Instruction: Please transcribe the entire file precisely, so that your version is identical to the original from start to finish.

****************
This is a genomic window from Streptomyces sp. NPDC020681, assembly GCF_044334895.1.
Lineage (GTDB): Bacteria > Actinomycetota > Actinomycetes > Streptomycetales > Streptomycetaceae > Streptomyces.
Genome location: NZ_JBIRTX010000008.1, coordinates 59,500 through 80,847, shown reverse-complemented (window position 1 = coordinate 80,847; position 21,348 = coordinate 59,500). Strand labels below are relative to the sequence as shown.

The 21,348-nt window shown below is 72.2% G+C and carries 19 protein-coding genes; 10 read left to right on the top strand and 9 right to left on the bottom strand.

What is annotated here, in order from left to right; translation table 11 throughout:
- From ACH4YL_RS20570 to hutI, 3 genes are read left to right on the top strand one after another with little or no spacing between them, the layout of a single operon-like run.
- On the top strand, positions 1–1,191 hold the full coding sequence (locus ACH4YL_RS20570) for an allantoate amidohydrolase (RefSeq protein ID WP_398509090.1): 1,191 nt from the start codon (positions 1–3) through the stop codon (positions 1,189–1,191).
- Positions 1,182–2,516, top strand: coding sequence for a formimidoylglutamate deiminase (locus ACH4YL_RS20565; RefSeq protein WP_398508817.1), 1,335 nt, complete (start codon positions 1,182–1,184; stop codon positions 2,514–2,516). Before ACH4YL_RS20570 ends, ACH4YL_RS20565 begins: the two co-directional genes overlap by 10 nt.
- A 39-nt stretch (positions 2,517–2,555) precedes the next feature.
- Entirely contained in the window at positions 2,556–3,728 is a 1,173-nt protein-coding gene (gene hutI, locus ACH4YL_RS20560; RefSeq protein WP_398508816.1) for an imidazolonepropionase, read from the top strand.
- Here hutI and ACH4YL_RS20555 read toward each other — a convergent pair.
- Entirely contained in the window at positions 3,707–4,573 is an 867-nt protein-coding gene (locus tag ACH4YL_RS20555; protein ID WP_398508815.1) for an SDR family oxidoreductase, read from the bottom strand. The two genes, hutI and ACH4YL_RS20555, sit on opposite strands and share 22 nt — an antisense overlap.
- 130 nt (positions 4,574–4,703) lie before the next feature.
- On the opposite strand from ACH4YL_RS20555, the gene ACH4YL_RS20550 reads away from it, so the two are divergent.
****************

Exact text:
This is a genomic window from Streptomyces sp. NPDC020681, assembly GCF_044334895.1.
Lineage (GTDB): Bacteria > Actinomycetota > Actinomycetes > Streptomycetales > Streptomycetaceae > Streptomyces.
Genome location: NZ_JBIRTX010000008.1, coordinates 59,500 through 80,847, shown reverse-complemented (window position 1 = coordinate 80,847; position 21,348 = coordinate 59,500). Strand labels below are relative to the sequence as shown.

The 21,348-nt window shown below is 72.2% G+C and carries 19 protein-coding genes; 10 read left to right on the top strand and 9 right to left on the bottom strand.

What is annotated here, in order from left to right; translation table 11 throughout:
- From ACH4YL_RS20570 to hutI, 3 genes are read left to right on the top strand one after another with little or no spacing between them, the layout of a single operon-like run.
- On the top strand, positions 1–1,191 hold the full coding sequence (locus ACH4YL_RS20570) for an allantoate amidohydrolase (RefSeq protein ID WP_398509090.1): 1,191 nt from the start codon (positions 1–3) through the stop codon (positions 1,189–1,191).
- Positions 1,182–2,516, top strand: coding sequence for a formimidoylglutamate deiminase (locus ACH4YL_RS20565; RefSeq protein WP_398508817.1), 1,335 nt, complete (start codon positions 1,182–1,184; stop codon positions 2,514–2,516). Before ACH4YL_RS20570 ends, ACH4YL_RS20565 begins: the two co-directional genes overlap by 10 nt.
- A 39-nt stretch (positions 2,517–2,555) precedes the next feature.
- Entirely contained in the window at positions 2,556–3,728 is a 1,173-nt protein-coding gene (gene hutI, locus ACH4YL_RS20560; RefSeq protein WP_398508816.1) for an imidazolonepropionase, read from the top strand.
- Here hutI and ACH4YL_RS20555 read toward each other — a convergent pair.
- Entirely contained in the window at positions 3,707–4,573 is an 867-nt protein-coding gene (locus tag ACH4YL_RS20555; protein ID WP_398508815.1) for an SDR family oxidoreductase, read from the bottom strand. The two genes, hutI and ACH4YL_RS20555, sit on opposite strands and share 22 nt — an antisense overlap.
- 130 nt (positions 4,574–4,703) lie before the next feature.
- On the opposite strand from ACH4YL_RS20555, the gene ACH4YL_RS20550 reads away from it, so the two are divergent.